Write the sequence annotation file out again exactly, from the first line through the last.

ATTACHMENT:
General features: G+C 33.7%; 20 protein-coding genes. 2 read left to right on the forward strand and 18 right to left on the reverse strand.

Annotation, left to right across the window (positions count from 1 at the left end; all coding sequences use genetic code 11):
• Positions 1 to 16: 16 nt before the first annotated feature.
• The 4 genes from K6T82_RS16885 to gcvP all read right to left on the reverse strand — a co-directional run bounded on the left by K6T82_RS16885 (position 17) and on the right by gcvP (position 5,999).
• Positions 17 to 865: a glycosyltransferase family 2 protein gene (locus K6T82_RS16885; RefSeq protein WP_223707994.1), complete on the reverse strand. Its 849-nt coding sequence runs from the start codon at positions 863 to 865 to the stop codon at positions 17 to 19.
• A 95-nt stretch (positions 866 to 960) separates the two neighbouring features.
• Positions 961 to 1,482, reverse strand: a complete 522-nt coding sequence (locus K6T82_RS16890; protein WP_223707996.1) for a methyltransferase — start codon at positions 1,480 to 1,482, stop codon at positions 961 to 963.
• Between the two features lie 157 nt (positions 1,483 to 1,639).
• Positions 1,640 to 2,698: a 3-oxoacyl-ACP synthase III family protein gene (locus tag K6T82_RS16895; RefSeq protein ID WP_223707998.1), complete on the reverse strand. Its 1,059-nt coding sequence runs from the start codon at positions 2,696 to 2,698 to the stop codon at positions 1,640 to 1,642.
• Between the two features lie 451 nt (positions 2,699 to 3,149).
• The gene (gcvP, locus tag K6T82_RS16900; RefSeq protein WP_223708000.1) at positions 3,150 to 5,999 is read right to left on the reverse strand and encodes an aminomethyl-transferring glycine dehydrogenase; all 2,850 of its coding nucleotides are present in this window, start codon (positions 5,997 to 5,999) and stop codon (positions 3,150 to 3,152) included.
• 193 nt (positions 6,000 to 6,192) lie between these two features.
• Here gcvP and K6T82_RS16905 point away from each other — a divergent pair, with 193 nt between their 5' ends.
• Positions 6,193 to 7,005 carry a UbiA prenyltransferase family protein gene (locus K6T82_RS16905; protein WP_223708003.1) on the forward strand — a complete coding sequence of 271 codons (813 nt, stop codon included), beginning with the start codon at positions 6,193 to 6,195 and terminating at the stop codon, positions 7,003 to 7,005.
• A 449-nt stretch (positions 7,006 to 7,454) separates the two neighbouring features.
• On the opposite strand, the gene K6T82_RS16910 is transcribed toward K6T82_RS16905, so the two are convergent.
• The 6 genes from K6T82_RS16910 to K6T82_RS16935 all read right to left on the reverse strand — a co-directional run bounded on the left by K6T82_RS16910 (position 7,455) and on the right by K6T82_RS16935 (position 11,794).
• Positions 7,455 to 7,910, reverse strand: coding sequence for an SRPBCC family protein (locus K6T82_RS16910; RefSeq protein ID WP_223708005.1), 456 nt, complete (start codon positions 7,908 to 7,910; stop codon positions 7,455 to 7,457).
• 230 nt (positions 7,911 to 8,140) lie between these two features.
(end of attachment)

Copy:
General features: G+C 33.7%; 20 protein-coding genes. 2 read left to right on the forward strand and 18 right to left on the reverse strand.

Annotation, left to right across the window (positions count from 1 at the left end; all coding sequences use genetic code 11):
• Positions 1 to 16: 16 nt before the first annotated feature.
• The 4 genes from K6T82_RS16885 to gcvP all read right to left on the reverse strand — a co-directional run bounded on the left by K6T82_RS16885 (position 17) and on the right by gcvP (position 5,999).
• Positions 17 to 865: a glycosyltransferase family 2 protein gene (locus K6T82_RS16885; RefSeq protein WP_223707994.1), complete on the reverse strand. Its 849-nt coding sequence runs from the start codon at positions 863 to 865 to the stop codon at positions 17 to 19.
• A 95-nt stretch (positions 866 to 960) separates the two neighbouring features.
• Positions 961 to 1,482, reverse strand: a complete 522-nt coding sequence (locus K6T82_RS16890; protein WP_223707996.1) for a methyltransferase — start codon at positions 1,480 to 1,482, stop codon at positions 961 to 963.
• Between the two features lie 157 nt (positions 1,483 to 1,639).
• Positions 1,640 to 2,698: a 3-oxoacyl-ACP synthase III family protein gene (locus tag K6T82_RS16895; RefSeq protein ID WP_223707998.1), complete on the reverse strand. Its 1,059-nt coding sequence runs from the start codon at positions 2,696 to 2,698 to the stop codon at positions 1,640 to 1,642.
• Between the two features lie 451 nt (positions 2,699 to 3,149).
• The gene (gcvP, locus tag K6T82_RS16900; RefSeq protein WP_223708000.1) at positions 3,150 to 5,999 is read right to left on the reverse strand and encodes an aminomethyl-transferring glycine dehydrogenase; all 2,850 of its coding nucleotides are present in this window, start codon (positions 5,997 to 5,999) and stop codon (positions 3,150 to 3,152) included.
• 193 nt (positions 6,000 to 6,192) lie between these two features.
• Here gcvP and K6T82_RS16905 point away from each other — a divergent pair, with 193 nt between their 5' ends.
• Positions 6,193 to 7,005 carry a UbiA prenyltransferase family protein gene (locus K6T82_RS16905; protein WP_223708003.1) on the forward strand — a complete coding sequence of 271 codons (813 nt, stop codon included), beginning with the start codon at positions 6,193 to 6,195 and terminating at the stop codon, positions 7,003 to 7,005.
• A 449-nt stretch (positions 7,006 to 7,454) separates the two neighbouring features.
• On the opposite strand, the gene K6T82_RS16910 is transcribed toward K6T82_RS16905, so the two are convergent.
• The 6 genes from K6T82_RS16910 to K6T82_RS16935 all read right to left on the reverse strand — a co-directional run bounded on the left by K6T82_RS16910 (position 7,455) and on the right by K6T82_RS16935 (position 11,794).
• Positions 7,455 to 7,910, reverse strand: coding sequence for an SRPBCC family protein (locus K6T82_RS16910; RefSeq protein ID WP_223708005.1), 456 nt, complete (start codon positions 7,908 to 7,910; stop codon positions 7,455 to 7,457).
• 230 nt (positions 7,911 to 8,140) lie between these two features.